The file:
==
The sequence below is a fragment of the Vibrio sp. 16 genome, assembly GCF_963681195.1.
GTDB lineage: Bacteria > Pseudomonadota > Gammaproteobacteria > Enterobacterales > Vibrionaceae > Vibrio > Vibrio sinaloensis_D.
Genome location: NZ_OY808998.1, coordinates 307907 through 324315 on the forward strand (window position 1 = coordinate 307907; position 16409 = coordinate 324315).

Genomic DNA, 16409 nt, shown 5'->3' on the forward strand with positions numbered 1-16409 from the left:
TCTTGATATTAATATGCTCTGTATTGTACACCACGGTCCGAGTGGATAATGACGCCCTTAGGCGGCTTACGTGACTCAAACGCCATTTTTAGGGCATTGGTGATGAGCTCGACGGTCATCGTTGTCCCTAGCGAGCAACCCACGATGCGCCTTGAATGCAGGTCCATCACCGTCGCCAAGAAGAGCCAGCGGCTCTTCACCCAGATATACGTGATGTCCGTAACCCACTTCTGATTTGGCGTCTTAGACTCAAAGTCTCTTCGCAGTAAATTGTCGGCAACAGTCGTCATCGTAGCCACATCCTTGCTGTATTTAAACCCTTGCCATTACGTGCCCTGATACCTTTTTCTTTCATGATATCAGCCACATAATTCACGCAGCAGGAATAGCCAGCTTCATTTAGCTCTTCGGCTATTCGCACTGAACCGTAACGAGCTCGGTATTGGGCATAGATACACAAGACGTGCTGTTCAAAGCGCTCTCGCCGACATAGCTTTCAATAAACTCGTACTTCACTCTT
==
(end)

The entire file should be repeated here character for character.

The sequence below is a fragment of the Vibrio sp. 16 genome, assembly GCF_963681195.1.
GTDB lineage: Bacteria > Pseudomonadota > Gammaproteobacteria > Enterobacterales > Vibrionaceae > Vibrio > Vibrio sinaloensis_D.
Genome location: NZ_OY808998.1, coordinates 307907 through 324315 on the forward strand (window position 1 = coordinate 307907; position 16409 = coordinate 324315).

Genomic DNA, 16409 nt, shown 5'->3' on the forward strand with positions numbered 1-16409 from the left:
TCTTGATATTAATATGCTCTGTATTGTACACCACGGTCCGAGTGGATAATGACGCCCTTAGGCGGCTTACGTGACTCAAACGCCATTTTTAGGGCATTGGTGATGAGCTCGACGGTCATCGTTGTCCCTAGCGAGCAACCCACGATGCGCCTTGAATGCAGGTCCATCACCGTCGCCAAGAAGAGCCAGCGGCTCTTCACCCAGATATACGTGATGTCCGTAACCCACTTCTGATTTGGCGTCTTAGACTCAAAGTCTCTTCGCAGTAAATTGTCGGCAACAGTCGTCATCGTAGCCACATCCTTGCTGTATTTAAACCCTTGCCATTACGTGCCCTGATACCTTTTTCTTTCATGATATCAGCCACATAATTCACGCAGCAGGAATAGCCAGCTTCATTTAGCTCTTCGGCTATTCGCACTGAACCGTAACGAGCTCGGTATTGGGCATAGATACACAAGACGTGCTGTTCAAAGCGCTCTCGCCGACATAGCTTTCAATAAACTCGTACTTCACTCTT